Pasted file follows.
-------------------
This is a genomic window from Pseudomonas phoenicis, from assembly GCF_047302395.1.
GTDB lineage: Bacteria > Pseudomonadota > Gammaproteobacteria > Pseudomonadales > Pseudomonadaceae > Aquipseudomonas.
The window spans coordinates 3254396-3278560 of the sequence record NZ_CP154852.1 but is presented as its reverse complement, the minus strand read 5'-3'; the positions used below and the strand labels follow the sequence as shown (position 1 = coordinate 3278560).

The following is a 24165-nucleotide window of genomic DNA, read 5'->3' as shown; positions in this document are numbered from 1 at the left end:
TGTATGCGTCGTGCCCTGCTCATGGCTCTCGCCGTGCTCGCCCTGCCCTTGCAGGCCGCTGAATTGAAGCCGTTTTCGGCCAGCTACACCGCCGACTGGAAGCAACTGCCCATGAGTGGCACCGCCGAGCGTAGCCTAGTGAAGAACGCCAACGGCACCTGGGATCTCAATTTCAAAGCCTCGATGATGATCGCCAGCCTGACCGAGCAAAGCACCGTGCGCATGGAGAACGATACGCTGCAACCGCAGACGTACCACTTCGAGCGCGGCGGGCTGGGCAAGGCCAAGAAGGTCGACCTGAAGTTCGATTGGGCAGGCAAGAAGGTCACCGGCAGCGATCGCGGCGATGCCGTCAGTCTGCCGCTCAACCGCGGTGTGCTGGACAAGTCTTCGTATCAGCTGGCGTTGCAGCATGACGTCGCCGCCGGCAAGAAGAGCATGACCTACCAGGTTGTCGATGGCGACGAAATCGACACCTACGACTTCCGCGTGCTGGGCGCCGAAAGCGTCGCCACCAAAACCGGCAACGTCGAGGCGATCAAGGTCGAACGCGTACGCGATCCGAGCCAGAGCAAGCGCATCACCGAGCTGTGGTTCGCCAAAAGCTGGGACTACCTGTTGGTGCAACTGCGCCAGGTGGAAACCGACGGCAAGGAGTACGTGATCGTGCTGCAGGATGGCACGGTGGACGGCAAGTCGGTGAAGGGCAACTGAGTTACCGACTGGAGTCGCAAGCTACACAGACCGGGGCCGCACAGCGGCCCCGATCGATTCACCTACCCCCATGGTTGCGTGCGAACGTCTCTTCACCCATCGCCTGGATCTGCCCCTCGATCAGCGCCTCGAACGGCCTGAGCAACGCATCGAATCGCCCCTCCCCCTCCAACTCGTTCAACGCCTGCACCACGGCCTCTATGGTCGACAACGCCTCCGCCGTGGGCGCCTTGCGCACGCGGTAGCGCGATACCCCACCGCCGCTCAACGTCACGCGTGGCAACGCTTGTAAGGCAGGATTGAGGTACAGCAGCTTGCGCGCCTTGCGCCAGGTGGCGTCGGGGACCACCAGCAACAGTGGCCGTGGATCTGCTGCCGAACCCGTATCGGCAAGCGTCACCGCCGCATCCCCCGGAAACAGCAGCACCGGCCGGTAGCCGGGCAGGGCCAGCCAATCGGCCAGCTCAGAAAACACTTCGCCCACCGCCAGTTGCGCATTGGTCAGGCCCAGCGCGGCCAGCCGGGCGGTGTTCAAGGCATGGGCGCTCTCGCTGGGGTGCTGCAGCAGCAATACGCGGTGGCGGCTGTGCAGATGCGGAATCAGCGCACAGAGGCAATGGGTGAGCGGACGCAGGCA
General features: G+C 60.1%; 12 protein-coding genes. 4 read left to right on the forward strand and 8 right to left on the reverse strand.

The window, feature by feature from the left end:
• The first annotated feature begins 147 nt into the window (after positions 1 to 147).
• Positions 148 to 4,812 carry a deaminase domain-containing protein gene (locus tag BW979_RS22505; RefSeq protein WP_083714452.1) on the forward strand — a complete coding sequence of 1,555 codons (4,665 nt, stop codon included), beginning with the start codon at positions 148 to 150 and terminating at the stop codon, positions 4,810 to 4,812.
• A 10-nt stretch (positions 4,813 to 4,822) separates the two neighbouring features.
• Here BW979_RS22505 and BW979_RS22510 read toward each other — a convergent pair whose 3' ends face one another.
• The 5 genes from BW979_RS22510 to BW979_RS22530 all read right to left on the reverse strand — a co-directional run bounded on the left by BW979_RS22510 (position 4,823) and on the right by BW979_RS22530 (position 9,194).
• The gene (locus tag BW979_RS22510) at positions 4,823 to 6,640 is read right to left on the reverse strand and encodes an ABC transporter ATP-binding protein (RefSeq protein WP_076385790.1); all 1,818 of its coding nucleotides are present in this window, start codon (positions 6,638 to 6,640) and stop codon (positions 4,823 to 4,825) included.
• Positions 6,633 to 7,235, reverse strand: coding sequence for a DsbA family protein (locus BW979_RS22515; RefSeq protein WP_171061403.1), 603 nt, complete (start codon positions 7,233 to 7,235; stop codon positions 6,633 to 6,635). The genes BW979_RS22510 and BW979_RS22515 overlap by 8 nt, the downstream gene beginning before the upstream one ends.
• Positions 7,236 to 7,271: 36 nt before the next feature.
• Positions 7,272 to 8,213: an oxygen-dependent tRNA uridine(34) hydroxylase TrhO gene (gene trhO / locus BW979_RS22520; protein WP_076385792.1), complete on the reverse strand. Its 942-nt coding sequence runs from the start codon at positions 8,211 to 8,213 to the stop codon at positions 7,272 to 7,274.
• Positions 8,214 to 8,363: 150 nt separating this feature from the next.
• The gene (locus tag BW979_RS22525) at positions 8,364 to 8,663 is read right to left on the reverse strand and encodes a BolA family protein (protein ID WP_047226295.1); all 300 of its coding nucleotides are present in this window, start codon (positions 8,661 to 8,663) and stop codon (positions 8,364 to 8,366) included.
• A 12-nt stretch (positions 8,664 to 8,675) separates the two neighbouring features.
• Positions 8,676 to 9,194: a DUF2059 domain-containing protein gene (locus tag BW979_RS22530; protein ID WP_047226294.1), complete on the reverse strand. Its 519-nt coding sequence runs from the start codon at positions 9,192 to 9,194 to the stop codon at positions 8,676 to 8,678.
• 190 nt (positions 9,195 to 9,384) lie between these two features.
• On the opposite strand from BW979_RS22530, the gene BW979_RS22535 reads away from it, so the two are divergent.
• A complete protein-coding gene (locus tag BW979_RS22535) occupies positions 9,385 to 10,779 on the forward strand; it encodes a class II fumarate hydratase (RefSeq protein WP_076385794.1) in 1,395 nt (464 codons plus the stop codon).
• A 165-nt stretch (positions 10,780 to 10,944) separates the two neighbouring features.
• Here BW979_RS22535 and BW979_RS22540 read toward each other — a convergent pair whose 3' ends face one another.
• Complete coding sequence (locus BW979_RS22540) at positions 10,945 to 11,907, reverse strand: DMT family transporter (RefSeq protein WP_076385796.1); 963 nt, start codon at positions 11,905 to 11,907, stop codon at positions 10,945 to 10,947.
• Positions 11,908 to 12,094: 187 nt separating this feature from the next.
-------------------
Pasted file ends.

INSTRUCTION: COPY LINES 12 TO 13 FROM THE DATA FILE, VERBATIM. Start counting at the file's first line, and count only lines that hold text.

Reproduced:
• The 5 genes from BW979_RS22510 to BW979_RS22530 all read right to left on the reverse strand — a co-directional run bounded on the left by BW979_RS22510 (position 4,823) and on the right by BW979_RS22530 (position 9,194).
• The gene (locus tag BW979_RS22510) at positions 4,823 to 6,640 is read right to left on the reverse strand and encodes an ABC transporter ATP-binding protein (RefSeq protein WP_076385790.1); all 1,818 of its coding nucleotides are present in this window, start codon (positions 6,638 to 6,640) and stop codon (positions 4,823 to 4,825) included.